Sanctuary Update, December 2021

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Today we were able to share the good news that Jaime’s case has been reopened, which means he will have his day in court to consider whether he might be granted a path to remain in this country with his family. This is a step toward a just outcome, and while the legal proceedings will unfold over the next several months, and may take more than a year, this action allows Jaime to apply for a work permit (which he has done), and to be relieved of the immediate risk of deportation.

The Seattle Times has published an article about these developments.

Saint Mark’s Episcopal Cathedral’s Guest in Sanctuary to Announce an Important Development in the Struggle to Avoid the Separation of His Family

December 16, 2020

SEATTLE, WA—In March of 2019, Jaime Rubio Sulficio, a husband, father, business owner, and community leader facing an imminent, unjust deportation to Mexico, was received into Sanctuary at Saint Mark’s Episcopal Cathedral in Seattle. For the following two years and eight months, he has continually sought a legal remedy that would allow him to stay in the United States and avoid separation from his wife and son, who are both American citizens.

Saint Mark’s Cathedral and the Church Council of Greater Seattle are now happy to announce that Jaime and his family have received news of some positive developments in his case. Legal hurdles remain, and he and his wife Keiko continue to work closely with his attorney and with the Sanctuary Network, a coalition of faith communities working together to accompany immigrants in situations like his.

Details of this significant development will be announced and celebrated at Saint Mark’s Cathedral on Monday, December 20, 2021, at 12 p.m. Members of the press, people of faith, and all with an interest in Jaime’s case and in immigration policy are encouraged to attend. (Masks must be worn by all while inside the cathedral building.) The event will also be livestreamed on the cathedral’s website, and may be seen on this page or on

The tradition of Sanctuary in houses of worship has deep biblical and historical roots. For centuries, churches and other religious spaces have served as places of welcome, hospitality, and moral protection for people who fear harm or violence towards them. Saint Mark’s Cathedral and the Church Council of Greater Seattle will continue to work, through prayer and action, towards a just, equitable, and compassionate immigration policy in this country.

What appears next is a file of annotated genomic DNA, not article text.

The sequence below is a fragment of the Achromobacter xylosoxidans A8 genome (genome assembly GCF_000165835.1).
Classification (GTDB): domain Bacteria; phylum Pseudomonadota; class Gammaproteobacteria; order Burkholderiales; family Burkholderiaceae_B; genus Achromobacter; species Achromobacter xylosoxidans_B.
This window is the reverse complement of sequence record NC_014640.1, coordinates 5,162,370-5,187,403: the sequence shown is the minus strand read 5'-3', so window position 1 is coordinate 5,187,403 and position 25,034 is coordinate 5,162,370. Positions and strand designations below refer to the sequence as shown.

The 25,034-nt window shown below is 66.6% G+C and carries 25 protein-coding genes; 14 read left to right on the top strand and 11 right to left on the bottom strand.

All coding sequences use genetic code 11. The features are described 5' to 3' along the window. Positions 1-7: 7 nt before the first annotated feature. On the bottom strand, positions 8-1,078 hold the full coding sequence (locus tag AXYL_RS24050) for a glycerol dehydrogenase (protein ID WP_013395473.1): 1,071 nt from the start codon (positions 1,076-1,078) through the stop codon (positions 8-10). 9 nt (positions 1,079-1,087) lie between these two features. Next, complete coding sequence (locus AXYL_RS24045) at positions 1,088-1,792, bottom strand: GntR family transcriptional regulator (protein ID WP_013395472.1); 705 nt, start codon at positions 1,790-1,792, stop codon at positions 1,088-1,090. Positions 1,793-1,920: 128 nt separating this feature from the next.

About Saint Mark’s: Saint Mark’s Episcopal Cathedral strives to be a house of prayer for all people, where we worship God and proclaim the reconciling Gospel of Jesus Christ; a loving, welcoming, inclusive community that nurtures faith, encourages service, and integrates social and environmental justice into our lives; a sacred gathering place for the Diocese of Olympia and the broader community in times of crisis, sorrow, and celebration.

About the Church Council of Greater Seattle: The Church Council of Greater Seattle builds collective power through faith-rooted community organizing for transformational change toward liberation and justice.  We envision a future when justice is realized, where all people experience liberation, profound peace, expansive equity, and joy-filled human flourishing.

For media inquiries about Sanctuary, contact Michael Ramos of the Church Council of Greater Seattle at 206.465.6263 or

For media inquiries about Saint Mark’s Cathedral, contact Gregory Bloch at 206.323.0300 x259 or


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